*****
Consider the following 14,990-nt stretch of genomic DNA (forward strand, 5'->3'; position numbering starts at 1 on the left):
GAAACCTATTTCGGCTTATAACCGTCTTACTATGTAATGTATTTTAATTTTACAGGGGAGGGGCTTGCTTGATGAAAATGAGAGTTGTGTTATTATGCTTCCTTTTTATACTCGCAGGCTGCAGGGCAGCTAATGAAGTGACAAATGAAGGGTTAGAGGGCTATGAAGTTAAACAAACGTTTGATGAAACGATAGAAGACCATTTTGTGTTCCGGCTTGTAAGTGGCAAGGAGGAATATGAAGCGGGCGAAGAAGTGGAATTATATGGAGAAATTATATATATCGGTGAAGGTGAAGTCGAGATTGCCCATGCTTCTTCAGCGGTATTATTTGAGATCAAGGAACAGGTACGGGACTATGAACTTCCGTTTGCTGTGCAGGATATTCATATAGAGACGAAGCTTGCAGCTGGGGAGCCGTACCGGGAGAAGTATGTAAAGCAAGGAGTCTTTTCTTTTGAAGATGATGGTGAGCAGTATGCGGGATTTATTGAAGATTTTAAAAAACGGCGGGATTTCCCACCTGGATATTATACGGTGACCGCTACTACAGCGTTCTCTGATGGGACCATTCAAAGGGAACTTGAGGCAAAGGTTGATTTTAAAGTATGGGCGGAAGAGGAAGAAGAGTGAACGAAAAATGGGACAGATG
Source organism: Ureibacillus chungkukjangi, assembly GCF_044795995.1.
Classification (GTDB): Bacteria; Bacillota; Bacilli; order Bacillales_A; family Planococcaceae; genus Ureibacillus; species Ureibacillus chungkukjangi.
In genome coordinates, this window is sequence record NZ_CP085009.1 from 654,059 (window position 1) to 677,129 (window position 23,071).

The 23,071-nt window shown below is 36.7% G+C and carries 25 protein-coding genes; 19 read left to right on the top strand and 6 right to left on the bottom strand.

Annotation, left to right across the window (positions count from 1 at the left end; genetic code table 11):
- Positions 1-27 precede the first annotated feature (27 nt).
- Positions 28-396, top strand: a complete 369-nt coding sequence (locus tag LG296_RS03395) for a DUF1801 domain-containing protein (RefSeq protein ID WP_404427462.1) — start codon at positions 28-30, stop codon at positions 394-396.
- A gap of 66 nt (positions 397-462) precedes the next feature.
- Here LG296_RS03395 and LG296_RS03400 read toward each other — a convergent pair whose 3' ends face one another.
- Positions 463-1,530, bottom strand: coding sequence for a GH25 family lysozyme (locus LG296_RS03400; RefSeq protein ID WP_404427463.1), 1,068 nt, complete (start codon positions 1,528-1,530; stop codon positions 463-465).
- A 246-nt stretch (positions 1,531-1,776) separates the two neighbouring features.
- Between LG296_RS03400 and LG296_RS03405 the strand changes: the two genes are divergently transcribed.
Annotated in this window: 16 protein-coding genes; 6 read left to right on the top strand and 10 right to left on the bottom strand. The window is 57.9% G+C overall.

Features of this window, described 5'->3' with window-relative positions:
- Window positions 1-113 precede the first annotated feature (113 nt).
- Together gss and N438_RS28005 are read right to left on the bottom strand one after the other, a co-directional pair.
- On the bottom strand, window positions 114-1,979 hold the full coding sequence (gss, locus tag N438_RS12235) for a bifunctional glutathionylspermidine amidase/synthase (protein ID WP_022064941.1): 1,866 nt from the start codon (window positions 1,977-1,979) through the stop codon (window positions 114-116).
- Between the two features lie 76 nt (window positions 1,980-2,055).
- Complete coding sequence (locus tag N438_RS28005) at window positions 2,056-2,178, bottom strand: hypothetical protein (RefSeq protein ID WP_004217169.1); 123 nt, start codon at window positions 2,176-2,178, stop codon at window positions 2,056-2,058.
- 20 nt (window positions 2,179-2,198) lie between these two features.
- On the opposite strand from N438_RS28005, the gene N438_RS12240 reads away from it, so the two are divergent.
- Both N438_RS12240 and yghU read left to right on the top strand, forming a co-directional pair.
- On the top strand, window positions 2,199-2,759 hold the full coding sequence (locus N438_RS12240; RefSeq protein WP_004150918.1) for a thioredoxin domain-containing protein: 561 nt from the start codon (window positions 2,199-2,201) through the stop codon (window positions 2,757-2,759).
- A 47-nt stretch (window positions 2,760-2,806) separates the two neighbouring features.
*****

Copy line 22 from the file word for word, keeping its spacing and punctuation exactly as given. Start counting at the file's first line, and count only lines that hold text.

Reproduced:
- 20 nt (window positions 2,179-2,198) lie between these two features.